Acton was founded in 1887 by gold miners who were working in the Red Rover Mine. It was named after Acton, Massachusetts by one of the miners. Two of the best-known gold mines located in Acton were the Red Rover mine and the Governor mine. Mining of gold, copper, and titanium ore continued into the early 1900s.
The town originally had served as a railroad camp from 1873 to 1876 when the Saugus-Mojave section of the Southern Pacific Railroad was under construction.
Acton was once considered for the State capital of California. California Governor Henry T. Gage (1899–1903) owned the Governor Mine, hence the name, and sought to relocate the capital to Acton. This effort ultimately failed and the capital was not moved from Sacramento.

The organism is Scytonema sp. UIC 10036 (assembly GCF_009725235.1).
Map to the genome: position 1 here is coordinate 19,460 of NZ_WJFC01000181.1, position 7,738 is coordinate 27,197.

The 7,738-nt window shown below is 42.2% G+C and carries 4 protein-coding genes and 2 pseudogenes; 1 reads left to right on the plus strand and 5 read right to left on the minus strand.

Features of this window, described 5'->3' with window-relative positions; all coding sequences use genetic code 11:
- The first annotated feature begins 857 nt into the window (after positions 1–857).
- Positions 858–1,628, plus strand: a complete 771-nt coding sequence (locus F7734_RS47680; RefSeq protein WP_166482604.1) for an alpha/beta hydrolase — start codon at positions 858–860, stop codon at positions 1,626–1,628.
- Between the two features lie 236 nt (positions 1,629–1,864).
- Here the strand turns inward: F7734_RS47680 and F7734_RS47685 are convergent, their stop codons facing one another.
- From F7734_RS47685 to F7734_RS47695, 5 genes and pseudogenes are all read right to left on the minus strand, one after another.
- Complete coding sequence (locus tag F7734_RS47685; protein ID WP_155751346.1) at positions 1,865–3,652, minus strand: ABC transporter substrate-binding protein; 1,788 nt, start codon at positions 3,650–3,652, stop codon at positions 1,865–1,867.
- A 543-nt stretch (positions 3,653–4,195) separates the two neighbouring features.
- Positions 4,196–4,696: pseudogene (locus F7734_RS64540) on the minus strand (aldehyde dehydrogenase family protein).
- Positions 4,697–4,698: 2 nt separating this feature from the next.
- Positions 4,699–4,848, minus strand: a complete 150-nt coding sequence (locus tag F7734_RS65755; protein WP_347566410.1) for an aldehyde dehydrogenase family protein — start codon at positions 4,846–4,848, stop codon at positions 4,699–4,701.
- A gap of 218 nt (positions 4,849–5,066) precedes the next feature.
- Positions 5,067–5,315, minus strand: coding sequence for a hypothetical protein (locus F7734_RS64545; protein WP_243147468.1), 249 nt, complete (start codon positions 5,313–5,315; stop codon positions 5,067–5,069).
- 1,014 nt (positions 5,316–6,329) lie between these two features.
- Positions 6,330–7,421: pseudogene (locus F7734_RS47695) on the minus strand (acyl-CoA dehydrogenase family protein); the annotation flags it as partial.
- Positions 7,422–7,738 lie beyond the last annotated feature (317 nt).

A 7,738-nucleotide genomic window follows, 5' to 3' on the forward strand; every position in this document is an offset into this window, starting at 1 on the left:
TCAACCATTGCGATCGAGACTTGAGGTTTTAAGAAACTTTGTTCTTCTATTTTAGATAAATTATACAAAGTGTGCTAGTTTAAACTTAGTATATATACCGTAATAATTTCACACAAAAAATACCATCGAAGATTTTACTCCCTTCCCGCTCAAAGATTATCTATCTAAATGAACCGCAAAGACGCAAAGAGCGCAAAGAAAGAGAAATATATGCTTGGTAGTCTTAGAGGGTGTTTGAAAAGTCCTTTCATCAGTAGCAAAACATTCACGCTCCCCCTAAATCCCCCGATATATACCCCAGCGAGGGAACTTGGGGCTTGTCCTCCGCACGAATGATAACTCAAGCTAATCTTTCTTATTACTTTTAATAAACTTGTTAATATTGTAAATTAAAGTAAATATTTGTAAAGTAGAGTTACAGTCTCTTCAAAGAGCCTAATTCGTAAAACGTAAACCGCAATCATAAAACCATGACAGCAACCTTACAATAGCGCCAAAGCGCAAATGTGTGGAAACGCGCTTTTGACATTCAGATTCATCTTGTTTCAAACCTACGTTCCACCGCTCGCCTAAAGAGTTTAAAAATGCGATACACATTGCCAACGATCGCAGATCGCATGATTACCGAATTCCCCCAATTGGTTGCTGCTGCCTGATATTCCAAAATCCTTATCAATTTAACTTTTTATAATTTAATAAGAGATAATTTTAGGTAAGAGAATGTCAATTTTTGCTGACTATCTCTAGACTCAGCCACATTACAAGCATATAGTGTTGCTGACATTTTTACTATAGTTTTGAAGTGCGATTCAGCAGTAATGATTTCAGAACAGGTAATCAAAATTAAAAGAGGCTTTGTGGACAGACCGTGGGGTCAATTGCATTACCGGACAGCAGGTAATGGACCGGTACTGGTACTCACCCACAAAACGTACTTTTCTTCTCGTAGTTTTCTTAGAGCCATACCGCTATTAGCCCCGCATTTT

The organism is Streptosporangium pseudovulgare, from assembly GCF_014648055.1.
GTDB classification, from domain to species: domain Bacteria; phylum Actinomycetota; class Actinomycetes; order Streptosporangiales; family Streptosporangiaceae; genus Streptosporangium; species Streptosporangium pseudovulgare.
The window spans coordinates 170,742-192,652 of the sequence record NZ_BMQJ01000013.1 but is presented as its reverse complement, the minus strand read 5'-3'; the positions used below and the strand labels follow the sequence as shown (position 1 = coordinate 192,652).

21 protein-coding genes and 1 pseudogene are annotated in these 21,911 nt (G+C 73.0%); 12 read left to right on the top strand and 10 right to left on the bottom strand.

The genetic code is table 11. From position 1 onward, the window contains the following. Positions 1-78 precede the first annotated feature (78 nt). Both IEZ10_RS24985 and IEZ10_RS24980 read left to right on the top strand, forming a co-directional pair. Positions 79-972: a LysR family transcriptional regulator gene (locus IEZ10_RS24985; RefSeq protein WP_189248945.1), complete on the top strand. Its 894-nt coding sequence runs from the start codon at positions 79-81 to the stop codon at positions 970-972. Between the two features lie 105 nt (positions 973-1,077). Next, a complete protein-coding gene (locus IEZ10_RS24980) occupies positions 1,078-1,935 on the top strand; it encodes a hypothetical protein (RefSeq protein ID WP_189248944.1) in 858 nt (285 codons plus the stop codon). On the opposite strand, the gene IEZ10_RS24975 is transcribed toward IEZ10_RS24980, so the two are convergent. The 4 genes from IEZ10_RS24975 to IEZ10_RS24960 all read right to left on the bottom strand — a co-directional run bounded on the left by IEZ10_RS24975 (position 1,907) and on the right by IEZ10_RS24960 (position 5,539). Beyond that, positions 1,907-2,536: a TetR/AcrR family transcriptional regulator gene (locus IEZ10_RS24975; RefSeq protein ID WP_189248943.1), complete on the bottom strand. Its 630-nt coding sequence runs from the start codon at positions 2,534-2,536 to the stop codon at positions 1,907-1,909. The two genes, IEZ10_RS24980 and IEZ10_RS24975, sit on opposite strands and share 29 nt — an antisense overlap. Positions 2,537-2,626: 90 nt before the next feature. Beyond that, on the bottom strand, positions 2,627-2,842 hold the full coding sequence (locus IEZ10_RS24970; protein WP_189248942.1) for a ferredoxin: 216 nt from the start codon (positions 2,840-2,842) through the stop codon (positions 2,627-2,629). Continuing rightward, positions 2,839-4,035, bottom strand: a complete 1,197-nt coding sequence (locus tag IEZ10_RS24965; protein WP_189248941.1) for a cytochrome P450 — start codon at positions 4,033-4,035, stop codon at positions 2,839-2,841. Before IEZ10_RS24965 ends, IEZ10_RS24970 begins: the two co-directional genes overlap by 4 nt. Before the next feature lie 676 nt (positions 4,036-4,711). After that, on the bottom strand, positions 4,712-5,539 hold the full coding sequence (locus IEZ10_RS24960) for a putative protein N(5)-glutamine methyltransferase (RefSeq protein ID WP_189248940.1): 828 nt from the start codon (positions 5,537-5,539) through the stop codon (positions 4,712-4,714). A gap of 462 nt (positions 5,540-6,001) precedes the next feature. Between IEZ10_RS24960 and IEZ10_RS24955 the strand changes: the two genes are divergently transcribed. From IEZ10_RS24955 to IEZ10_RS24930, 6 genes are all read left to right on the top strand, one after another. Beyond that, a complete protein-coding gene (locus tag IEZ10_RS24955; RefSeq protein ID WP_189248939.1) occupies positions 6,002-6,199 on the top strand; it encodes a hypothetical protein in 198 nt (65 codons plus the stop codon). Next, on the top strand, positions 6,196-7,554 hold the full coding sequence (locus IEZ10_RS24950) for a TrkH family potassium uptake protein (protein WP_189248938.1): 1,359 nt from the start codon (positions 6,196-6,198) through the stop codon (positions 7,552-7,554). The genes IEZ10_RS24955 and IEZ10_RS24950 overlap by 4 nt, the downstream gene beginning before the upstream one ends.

In the late 1880s, Acton started to become more of a ranching and farming community.
In 1889, Acton's first hotel and its first saloon, the 49er was opened, and it is still open for business today. You can tie off your horse on a side rail while you visit the saloon. The bank in the same shopping center was seen in the Clint Eastwood movie Blood Work.